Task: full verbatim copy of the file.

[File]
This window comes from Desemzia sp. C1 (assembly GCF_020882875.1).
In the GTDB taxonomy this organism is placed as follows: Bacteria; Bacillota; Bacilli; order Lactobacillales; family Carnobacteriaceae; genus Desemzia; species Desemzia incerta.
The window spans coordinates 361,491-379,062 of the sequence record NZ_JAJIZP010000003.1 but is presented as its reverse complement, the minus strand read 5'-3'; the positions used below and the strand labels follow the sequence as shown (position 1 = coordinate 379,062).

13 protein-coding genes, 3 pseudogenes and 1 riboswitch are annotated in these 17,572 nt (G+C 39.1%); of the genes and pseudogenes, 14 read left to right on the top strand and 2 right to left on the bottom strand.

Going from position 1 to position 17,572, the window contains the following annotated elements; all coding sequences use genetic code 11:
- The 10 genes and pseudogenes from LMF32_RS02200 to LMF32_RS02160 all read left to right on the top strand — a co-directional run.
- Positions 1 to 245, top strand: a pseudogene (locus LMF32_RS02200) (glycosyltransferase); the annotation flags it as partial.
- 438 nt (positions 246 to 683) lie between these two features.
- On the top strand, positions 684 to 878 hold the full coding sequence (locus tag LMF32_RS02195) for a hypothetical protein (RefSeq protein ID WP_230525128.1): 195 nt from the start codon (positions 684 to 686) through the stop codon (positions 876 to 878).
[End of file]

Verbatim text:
This window comes from Desemzia sp. C1 (assembly GCF_020882875.1).
In the GTDB taxonomy this organism is placed as follows: Bacteria; Bacillota; Bacilli; order Lactobacillales; family Carnobacteriaceae; genus Desemzia; species Desemzia incerta.
The window spans coordinates 361,491-379,062 of the sequence record NZ_JAJIZP010000003.1 but is presented as its reverse complement, the minus strand read 5'-3'; the positions used below and the strand labels follow the sequence as shown (position 1 = coordinate 379,062).

13 protein-coding genes, 3 pseudogenes and 1 riboswitch are annotated in these 17,572 nt (G+C 39.1%); of the genes and pseudogenes, 14 read left to right on the top strand and 2 right to left on the bottom strand.

Going from position 1 to position 17,572, the window contains the following annotated elements; all coding sequences use genetic code 11:
- The 10 genes and pseudogenes from LMF32_RS02200 to LMF32_RS02160 all read left to right on the top strand — a co-directional run.
- Positions 1 to 245, top strand: a pseudogene (locus LMF32_RS02200) (glycosyltransferase); the annotation flags it as partial.
- 438 nt (positions 246 to 683) lie between these two features.
- On the top strand, positions 684 to 878 hold the full coding sequence (locus tag LMF32_RS02195) for a hypothetical protein (RefSeq protein ID WP_230525128.1): 195 nt from the start codon (positions 684 to 686) through the stop codon (positions 876 to 878).